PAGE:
Issued
2017
Decision
29 Jan 2018
Court
NZTRA
Appeal Status
Appealed

When does the response period to issue a NOR start following the Taxation Review Authority’s decision that a NOPA should have been accepted out of time?

2018 case note – CIR's Notice of Response was issued within the required response period – deemed acceptance.

Case
TRA 005/17 [2018] NZTRA 01
Legal terms
Deemed acceptance

Summary

The Taxation Review Authority (“TRA”) concluded that s 89AC of the Tax Administration Act 1994 (“TAA”) applied to this dispute and that the Commissioner of Inland Revenue’s (“the Commissioner”) Notice of Response (“NOR”) was issued within the requisite response period. Even if s 89AC was not applicable, the Commissioner’s NOR was issued within the response period under s 89AB (prior to amendment). Furthermore, even if it was not, there has been no deemed acceptance of the disputant’s Notice of Proposed Adjustment (“NOPA”) by the Commissioner under s 89H(2).

Impact

Section 89AC specifies that when an initiating notice (such as a NOPA or statement of position) is filed late, the response period starts from the date of the decision of the Commissioner or the Court to accept the initiating notice out of time. This decision confirms that s 89AC applies to decisions made by the Commissioner or the Court since 24 February 2016, when the section came into force.

Similarly, the decision also confirmed that prior to the introduction of s 89AC, the wording of ss 89K(1) and 89AB(2) was not to be taken as meaning that the response period ran from the date the late NOPA was issued, but rather from the date of the decision to accept the initiating notice out of time.

Finally, the decision followed previous case law that there can be no deemed acceptance in these circumstances, as the NOPA is not valid until exceptional circumstances are found by either the Commissioner or the Court. As such, the ordinary dispute procedures in Part 4A of the TAA, such as deemed acceptance, are not applicable.

Facts

The Commissioner issued a Notice of Assessment for the GST period ended 31 October 2008 on 16 April 2013. Almost two years later, the disputant issued a NOPA dated 30 March 2015 which included a request under s 89K to have the NOPA treated as if it had been given within the applicable response period.

By letter dated 29 April 2015, the Commissioner refused to accept the NOPA under s 89K. On 9 July 2015 the Commissioner was served with proceedings in the TRA challenging, among other things, the Commissioner’s refusal to accept the NOPA.

On 5 May 2016 the TRA issued its decision (Case 4/2016 [2016] NZTRA 0427, (2016) NZTC 3/026). In relation to s 89K, the TRA concluded that the Commissioner’s decision to refuse to accept the NOPA out of time was incorrect, and it was set aside accordingly.

On 28 June 2016 the Commissioner issued her NOR. The disputant and the Commissioner then issued statements of position and a challenge notice was given by the Commissioner on 31 May 2017.

On 19 July 2017 the disputant filed this claim in the TRA.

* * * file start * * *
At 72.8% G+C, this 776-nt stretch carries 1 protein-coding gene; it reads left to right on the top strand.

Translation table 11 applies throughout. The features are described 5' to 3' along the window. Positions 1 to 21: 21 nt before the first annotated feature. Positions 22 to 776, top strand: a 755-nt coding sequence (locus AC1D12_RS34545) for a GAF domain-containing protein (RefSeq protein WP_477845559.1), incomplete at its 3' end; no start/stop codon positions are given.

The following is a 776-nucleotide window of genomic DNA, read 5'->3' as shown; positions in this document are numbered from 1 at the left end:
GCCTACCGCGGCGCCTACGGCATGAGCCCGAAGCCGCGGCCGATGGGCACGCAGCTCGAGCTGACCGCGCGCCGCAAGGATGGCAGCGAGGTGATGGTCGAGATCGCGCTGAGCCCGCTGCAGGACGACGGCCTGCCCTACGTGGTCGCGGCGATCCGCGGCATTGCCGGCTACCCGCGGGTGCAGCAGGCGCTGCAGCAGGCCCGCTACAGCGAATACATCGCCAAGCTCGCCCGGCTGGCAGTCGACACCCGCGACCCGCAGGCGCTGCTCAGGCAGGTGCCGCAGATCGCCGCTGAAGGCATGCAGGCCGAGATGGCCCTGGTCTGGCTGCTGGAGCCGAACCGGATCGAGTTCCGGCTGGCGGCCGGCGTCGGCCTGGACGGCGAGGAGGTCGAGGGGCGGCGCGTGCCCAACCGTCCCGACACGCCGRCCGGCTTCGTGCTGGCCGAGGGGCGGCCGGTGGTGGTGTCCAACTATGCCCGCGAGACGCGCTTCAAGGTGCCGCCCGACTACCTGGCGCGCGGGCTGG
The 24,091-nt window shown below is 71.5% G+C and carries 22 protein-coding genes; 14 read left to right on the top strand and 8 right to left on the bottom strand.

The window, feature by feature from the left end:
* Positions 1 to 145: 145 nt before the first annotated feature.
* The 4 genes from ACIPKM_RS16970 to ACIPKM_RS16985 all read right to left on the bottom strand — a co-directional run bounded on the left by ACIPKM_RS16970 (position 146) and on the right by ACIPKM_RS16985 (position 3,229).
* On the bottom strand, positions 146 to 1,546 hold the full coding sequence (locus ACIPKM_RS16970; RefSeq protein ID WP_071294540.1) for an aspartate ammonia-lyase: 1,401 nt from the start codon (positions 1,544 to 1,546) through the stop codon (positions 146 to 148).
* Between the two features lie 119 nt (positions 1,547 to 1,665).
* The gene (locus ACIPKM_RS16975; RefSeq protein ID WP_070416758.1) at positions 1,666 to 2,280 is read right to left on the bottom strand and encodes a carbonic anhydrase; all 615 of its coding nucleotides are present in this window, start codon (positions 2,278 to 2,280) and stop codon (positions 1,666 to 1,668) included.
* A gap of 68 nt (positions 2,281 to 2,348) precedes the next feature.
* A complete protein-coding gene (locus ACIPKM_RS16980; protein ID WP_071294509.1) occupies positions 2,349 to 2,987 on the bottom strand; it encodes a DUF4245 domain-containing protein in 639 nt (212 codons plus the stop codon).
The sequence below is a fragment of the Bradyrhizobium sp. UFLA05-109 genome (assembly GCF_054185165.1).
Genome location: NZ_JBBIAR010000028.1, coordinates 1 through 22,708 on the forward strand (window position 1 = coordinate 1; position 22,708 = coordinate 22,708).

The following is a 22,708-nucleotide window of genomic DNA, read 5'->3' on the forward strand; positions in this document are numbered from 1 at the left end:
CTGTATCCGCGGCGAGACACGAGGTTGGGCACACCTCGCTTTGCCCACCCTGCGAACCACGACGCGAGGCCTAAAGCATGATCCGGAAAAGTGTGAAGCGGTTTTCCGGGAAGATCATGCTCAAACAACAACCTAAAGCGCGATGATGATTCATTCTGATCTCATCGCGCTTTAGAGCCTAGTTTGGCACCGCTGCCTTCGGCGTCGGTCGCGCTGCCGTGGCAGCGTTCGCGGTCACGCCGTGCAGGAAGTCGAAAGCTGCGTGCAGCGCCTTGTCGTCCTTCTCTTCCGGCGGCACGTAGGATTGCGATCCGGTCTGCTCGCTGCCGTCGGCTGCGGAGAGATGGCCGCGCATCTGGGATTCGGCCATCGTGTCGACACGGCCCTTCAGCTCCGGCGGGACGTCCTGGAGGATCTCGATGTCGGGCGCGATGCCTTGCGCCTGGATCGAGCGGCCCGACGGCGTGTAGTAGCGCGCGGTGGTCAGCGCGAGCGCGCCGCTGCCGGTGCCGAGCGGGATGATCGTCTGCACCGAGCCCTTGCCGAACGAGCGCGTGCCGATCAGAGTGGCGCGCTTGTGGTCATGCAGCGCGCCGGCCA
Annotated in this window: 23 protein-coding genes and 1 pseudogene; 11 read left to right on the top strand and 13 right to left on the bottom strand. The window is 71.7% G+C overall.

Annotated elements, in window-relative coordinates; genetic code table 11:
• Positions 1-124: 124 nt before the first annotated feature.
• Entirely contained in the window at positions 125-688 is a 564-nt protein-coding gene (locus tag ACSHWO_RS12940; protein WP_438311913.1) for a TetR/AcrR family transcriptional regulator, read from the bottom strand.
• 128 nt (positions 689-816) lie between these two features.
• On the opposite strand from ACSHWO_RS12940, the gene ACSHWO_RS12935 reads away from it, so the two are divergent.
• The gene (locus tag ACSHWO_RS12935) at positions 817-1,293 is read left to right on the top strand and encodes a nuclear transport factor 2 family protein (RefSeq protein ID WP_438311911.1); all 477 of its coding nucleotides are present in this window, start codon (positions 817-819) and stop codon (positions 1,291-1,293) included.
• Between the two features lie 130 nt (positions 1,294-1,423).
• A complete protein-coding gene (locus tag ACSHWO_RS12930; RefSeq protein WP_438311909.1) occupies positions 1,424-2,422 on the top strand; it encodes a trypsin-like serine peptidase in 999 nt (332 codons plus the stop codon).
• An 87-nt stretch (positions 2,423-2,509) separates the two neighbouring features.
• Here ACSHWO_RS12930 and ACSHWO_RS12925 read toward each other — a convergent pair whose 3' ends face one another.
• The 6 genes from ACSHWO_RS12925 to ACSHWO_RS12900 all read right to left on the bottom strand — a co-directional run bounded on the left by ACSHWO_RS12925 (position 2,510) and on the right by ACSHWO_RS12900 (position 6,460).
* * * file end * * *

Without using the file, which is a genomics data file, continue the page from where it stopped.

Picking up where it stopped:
Decision

Does s 89AC apply?

The TRA found that the meaning and purpose of s 89AC is clear and that is, to specify a response period for the filing of a NOR by the Commissioner where the provisions of s 89K are met by a disputant. The provision is purely of a procedural nature. It came into force on 24 February 2016, and was not restricted in its application to disputes commenced after that date.

The TRA was satisfied that ss 89AB(2) and 89AC apply to this dispute and found that the Commissioner’s NOR was issued within the requite response period set out in s 89AC(2) and is valid.

Situation in the event that s 89AC does not apply?

The TRA also considered whether there would have been deemed acceptance under the prior s 89AB. The TRA found that until exceptional circumstances are established, a late NOPA does not have any effect and in these circumstances, it follows that there is no obligation on the Commissioner to issue a NOR at that time.

Section 89K(1) of the TAA says that where exceptional circumstances are subsequently found, then the disputant’s NOPA is to be “treated for all purposes under this Part as if it had been given within the applicable response period”. The TRA noted that s 89K(1) does not refer to the response document and concluded that there was no basis on which to conclude that the 2-month response period to file the NOR commences from that date that a disputant issued its late NOPA. Her Honour Judge Sinclair noted that in most cases, this period would have expired before any decision would likely be made by a hearing authority in the event of a challenge to the Commissioner’s refusal to find exceptional circumstances.

Finally, the TRA stated that even if it could be argued that an earlier response period applied, it did not accept there had been deemed acceptance of the disputant’s NOPA by the Commissioner. Her Honour followed the reasoning of Heath J in Jacobs-Maxwell v Commissioner of Inland Revenue (2011) NZTC 20,094 that no question of deemed acceptance arises if the ordinary disputes resolution procedures set out in Part 4A are not applicable. As the disputant had failed to issue a valid NOPA within the requisite time period and had to establish exceptional circumstance under s 89K, the claim clearly fell outside those ordinary procedures.

Goods and Services Tax Act 1985, Tax Administration Act 1994 ss 89AB, 89AC, 89H(2), 89K